There are doubts. {snip} Another major problem is the train route's capacity. Its maximum annual cargo capacity would be about 10.5% of the total amount of goods carried through the Panama Canal in 2022, according to calculations from the FT.

Mexico launches Interoceanic Train service
By Trains Staff | December 23, 2023

Route across Isthmus of Tehuantepec is envisioned as competition for Panama Canal



Mexican President Andrés Manuel López Obrador speaks at a Friday event marking the inauguration of Interoceanic train service. Government of Mexico
SALINA CRUZ, Mexico — For the second straight week, Mexico has inaugurated passenger service on a new rail line.

On Friday, operations began for the Interoceanic Railroad, a 188-mile route connecting Coatzacoalcos, on the Gulf of Mexico, with Salina Cruz, on the Pacific Coast. It is the key piece of the Interoceanic Corridor of the Isthmus of Tehuantepec, a $2.8 billion project that also includes expansion of the ports at the two endpoints, as well as creation of a series of industrial parks and upgraded highways.

The rail line and corridor have been championed by President Andrés Manuel López Obrador, who also led the construction of the controversial Maya Train line that opened last week [see “Long delays, late trains mark start of Maya Train service,” Trains News Wire, Dec. 17, 2023]. A branch line connecting the Interoceanic Corridor and the Maya train is slated to be completed next year.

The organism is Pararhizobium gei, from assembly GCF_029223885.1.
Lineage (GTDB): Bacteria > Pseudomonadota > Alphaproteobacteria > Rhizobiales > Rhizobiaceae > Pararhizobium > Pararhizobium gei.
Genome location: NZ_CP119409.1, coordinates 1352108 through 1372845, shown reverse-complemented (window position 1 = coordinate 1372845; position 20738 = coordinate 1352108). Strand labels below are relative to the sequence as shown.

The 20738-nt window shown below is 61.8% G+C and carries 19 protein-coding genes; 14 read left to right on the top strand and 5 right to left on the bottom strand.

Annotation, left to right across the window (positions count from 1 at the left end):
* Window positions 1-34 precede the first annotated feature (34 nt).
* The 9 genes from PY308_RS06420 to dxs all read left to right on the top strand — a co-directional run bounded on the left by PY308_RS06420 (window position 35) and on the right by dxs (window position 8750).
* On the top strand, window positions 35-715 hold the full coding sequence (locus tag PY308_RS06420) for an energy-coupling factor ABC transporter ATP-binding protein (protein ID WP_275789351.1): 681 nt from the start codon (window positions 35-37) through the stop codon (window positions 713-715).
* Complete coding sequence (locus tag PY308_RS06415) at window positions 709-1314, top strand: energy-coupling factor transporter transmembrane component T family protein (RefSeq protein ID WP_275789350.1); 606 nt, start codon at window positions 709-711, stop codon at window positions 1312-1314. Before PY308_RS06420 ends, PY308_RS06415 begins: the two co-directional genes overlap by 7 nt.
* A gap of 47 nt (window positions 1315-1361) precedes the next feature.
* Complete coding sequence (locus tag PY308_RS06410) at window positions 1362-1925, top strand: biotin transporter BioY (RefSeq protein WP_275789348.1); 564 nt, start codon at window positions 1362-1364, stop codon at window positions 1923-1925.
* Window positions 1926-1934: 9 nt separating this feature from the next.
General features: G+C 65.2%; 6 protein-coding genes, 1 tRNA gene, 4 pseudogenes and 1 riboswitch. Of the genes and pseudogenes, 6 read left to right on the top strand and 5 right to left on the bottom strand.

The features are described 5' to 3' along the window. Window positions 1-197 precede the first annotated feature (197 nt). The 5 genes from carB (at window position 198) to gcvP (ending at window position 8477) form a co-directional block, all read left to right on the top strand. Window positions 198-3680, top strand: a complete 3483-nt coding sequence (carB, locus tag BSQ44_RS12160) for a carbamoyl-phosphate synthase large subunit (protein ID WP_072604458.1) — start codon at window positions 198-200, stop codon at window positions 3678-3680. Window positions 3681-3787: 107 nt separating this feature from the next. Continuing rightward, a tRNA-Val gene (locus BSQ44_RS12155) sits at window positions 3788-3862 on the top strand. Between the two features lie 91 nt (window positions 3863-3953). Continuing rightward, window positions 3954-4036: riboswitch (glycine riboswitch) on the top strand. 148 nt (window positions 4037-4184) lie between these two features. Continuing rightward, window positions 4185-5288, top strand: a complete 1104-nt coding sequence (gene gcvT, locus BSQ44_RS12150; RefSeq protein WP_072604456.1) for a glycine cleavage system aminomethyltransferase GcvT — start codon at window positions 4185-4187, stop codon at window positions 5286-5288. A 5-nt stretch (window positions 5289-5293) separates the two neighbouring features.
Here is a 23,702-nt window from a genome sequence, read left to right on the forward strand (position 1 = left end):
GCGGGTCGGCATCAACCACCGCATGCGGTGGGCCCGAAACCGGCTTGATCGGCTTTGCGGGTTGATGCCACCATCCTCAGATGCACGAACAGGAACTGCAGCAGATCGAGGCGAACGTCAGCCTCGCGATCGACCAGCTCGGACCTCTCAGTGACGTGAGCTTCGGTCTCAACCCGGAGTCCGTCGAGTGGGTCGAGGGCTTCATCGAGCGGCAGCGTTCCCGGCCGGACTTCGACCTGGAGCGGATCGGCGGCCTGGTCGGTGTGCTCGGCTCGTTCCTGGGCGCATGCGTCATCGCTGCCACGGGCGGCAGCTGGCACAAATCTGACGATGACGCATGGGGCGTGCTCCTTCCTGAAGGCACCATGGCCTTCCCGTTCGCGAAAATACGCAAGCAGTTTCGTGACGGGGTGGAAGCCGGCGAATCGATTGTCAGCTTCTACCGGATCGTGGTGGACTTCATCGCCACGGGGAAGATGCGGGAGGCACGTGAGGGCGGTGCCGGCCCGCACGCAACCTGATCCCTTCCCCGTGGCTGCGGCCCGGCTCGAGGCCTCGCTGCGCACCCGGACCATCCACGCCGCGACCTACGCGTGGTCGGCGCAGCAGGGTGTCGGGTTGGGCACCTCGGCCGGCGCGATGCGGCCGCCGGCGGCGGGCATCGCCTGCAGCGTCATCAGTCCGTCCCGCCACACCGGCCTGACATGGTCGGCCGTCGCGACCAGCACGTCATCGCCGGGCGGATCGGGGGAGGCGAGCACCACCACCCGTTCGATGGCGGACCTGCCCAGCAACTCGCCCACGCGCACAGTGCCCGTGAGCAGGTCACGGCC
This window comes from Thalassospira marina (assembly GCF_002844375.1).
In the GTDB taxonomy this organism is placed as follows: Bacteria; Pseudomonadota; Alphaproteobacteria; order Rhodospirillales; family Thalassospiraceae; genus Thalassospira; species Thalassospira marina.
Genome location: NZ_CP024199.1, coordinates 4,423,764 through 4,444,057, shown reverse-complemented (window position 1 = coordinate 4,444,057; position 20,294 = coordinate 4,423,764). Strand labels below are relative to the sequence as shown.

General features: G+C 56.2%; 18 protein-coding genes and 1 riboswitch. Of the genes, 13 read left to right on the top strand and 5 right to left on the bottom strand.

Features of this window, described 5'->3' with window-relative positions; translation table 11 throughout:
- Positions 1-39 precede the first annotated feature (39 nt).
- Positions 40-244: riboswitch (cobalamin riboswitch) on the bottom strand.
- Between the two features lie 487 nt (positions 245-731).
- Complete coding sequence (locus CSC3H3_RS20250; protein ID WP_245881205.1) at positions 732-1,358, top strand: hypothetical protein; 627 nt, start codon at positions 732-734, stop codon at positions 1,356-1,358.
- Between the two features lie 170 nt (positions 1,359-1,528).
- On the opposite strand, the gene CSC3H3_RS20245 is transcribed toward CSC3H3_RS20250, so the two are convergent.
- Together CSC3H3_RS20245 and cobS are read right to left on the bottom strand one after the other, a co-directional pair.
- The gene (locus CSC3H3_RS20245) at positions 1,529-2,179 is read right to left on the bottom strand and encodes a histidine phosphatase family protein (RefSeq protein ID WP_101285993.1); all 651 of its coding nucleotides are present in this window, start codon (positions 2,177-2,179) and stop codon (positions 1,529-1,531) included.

The Interoceanic Railroad and its passenger stations. Ferrocarril del Istmo de Tehantepec

If the US sent about 200+ billion, Mexico could make it a complete canal over 300 ft wide x 70ft deep for world shipping. it would be a natural block for migrants. instead of umpteen billions on a wall, spend it on an effective barrier like a wide canal.

That's rather a lot of money. It's a low-elevation crossing, but you'd still have to lift container ships up some 500 or 600 feet and then back down again. Don't forget the artificial lakes you'd have to build to supply the water for the locks.

Also, that is one big canal lock. I'm not sure what the biggest canal locks in the world are, but I can't imagine that they are anywhere near that size.

https://en-gb.topographic-map.com/map-krnd57/Mexico/?center=17.18278%2C-95.40782&zoom=8&popup=19.55505%2C-97.15904

Right now, the railroad cars are offloaded from the oceangoing car carriers for the rail journey to the other side of the isthmus. Note that these are railroad cars, not containers, in the picture.

Can Mexico’s isthmus corridor be an alternative to the Panama Canal?

Travis Bembenek
August 21, 2023

{snip}



A cargo ship docks in the port of Coatzacoalcos, Veracruz. (Wikimedia Commons)

{snip}

More: https://news.google.com/search?for=canal+across+mexico&hl=en-US&gl=US&ceid=US%3Aen

Interoceanic Corridor of the Isthmus of Tehuantepec

Zeitghost

(3,975 posts)
6. I'm not sure I follow
Mon Feb 5, 2024, 08:30 PM
Feb 2024

The proposed route is 1000 miles from the US border and it's not like any trans-Mexico canal wouldn't have bridges built over it.

I'm not sure how this would be a barrier in any way.

Prairie Gates

(1,259 posts)
7. The mystery boarders are back!
Mon Feb 5, 2024, 08:30 PM
Feb 2024

All jokes aside, the idea of massively funding infrastructure in the departure countries so that migrants don't want to/have to leave is probably right. Meloni (supposedly a hater of migrants) proposed just that to deal with the EU's migrant issues.